6.    Unmarried son or daughter of a permanent resident
      7.    Married son or daughter of a U.S. citizen
                                                                      E. Investors:
      8.    Brother or sister of a U.S. citizen (21 years or older)
                                                                            Must invest between $500,000 to $3 million in a new commercial
                                                                            enterprise and must create at least 10 full time jobs for U.S. citizens
           * called “Immediate Relative”
                                                                            or permanent residents.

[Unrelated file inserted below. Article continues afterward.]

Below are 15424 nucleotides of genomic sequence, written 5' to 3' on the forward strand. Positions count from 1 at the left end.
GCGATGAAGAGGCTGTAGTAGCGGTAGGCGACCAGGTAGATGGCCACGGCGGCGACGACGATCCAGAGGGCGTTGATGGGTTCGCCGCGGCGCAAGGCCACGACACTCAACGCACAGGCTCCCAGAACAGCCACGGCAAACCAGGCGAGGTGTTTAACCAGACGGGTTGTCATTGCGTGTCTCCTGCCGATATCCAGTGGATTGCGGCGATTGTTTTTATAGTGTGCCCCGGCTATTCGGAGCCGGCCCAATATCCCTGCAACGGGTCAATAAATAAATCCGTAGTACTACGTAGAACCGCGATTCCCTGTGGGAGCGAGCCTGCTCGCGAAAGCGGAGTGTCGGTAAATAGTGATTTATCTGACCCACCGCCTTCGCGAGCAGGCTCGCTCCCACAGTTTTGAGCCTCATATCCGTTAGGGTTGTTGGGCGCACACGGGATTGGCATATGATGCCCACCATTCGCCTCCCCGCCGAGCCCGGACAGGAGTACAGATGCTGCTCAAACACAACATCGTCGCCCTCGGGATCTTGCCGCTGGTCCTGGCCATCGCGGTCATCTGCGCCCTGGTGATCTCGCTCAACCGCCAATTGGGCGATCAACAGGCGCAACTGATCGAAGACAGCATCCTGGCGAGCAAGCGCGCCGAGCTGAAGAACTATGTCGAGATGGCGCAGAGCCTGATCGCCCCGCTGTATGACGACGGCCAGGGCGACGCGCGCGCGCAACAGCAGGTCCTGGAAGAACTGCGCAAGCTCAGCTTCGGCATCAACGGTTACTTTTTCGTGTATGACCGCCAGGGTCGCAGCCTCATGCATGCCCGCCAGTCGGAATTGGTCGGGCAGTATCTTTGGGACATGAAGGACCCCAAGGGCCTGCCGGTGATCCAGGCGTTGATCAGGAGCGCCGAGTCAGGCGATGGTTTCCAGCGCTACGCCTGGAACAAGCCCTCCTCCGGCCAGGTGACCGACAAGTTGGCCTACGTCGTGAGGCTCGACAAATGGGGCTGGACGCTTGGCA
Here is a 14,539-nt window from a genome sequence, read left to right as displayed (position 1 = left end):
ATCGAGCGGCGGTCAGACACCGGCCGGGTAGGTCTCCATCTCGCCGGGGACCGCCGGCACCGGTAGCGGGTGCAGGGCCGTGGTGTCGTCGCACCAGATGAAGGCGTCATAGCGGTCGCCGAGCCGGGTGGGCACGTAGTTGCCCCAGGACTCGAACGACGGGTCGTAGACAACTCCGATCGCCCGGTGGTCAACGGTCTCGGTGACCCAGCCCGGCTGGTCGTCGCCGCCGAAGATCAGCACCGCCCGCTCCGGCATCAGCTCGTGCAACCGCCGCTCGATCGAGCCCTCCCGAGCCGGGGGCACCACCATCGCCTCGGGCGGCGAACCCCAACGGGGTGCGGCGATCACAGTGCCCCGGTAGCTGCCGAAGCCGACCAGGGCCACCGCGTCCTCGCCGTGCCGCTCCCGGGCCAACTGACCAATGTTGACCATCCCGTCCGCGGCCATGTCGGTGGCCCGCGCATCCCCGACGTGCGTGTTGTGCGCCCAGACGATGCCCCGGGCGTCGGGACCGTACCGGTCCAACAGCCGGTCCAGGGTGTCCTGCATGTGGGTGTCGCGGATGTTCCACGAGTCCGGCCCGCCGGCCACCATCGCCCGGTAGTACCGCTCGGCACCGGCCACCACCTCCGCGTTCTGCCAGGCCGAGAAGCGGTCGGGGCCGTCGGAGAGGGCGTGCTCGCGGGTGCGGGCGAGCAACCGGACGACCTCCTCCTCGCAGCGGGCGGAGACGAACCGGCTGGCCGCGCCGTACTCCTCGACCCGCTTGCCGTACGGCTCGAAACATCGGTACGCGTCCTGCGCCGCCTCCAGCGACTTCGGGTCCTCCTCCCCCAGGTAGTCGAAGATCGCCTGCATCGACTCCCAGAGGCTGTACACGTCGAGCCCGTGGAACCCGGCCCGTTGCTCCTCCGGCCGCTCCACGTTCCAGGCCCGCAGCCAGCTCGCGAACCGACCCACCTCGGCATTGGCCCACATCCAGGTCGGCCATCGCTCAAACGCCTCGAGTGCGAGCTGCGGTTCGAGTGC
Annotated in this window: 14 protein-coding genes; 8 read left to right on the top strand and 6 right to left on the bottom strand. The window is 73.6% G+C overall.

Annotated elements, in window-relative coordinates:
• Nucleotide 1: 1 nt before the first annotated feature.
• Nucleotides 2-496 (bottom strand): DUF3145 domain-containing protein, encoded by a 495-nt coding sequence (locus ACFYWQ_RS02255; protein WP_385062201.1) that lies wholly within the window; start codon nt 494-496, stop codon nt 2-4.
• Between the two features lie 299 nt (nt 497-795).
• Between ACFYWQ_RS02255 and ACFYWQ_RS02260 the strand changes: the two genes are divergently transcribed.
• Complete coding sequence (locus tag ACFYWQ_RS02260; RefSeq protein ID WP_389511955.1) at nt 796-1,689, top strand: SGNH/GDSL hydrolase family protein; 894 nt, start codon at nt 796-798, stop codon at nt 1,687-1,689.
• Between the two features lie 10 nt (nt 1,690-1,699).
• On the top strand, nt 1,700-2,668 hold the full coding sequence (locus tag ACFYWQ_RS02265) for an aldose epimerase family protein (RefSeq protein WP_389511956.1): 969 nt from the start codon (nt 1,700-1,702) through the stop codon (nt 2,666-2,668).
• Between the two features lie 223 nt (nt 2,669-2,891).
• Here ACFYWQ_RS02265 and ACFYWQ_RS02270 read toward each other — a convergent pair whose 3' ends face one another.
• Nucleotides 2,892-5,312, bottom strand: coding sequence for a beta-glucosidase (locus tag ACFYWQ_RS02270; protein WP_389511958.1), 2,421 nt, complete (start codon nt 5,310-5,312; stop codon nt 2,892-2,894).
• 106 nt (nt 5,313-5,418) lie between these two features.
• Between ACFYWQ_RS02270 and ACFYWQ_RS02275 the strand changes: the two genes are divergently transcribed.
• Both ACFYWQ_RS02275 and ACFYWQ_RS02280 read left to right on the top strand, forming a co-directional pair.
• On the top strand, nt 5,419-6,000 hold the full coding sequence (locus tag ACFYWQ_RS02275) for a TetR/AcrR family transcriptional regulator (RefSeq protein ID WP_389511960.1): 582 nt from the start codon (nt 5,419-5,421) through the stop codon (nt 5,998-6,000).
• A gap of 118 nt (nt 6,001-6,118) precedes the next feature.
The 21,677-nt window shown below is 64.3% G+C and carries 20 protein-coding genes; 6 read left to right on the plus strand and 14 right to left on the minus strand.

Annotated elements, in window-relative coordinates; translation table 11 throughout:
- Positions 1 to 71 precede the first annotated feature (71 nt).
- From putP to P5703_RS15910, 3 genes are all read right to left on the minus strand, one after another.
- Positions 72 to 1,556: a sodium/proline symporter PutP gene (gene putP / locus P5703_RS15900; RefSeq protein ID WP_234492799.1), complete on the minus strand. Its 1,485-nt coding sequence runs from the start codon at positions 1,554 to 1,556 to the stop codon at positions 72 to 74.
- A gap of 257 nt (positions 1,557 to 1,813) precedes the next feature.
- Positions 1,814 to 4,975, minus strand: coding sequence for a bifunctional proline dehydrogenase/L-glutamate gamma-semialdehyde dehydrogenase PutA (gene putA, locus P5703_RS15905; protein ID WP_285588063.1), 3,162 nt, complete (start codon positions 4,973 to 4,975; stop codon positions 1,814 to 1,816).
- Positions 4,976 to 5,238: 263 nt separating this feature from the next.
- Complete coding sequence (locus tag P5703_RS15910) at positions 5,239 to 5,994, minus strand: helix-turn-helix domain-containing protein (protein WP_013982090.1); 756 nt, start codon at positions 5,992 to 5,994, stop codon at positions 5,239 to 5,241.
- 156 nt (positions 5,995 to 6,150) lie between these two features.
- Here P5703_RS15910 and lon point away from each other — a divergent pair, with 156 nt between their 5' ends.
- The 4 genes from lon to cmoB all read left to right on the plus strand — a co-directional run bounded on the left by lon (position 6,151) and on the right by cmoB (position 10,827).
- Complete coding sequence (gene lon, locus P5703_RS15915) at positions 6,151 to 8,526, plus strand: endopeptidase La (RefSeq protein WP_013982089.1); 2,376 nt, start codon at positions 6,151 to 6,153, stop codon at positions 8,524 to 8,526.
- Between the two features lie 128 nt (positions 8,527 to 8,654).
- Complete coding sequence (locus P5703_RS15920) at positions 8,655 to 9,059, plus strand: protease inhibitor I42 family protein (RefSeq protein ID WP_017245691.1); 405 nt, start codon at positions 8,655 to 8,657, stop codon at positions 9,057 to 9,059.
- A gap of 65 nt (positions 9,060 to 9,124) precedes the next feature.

What is the Diversity Visa Lottery?
The Diversity Visa Lottery is a program that allows people to apply for permanent residence status if they are from
countries that have had low immigration rates to the U.S. A simple application with a person’s biographical information is
submitted during a short period each year. Those who are randomly selected are allowed to submit an application for
permanent residence status. For more complete information, check the Department of State’s Web site at:

Can I become a Permanent Resident if my child is born in the U.S.?
You will be eligible to apply for permanent residence status when your U.S. citizen child becomes age 21 or older.

Do I need to hire an attorney to apply for Permanent Residence Status?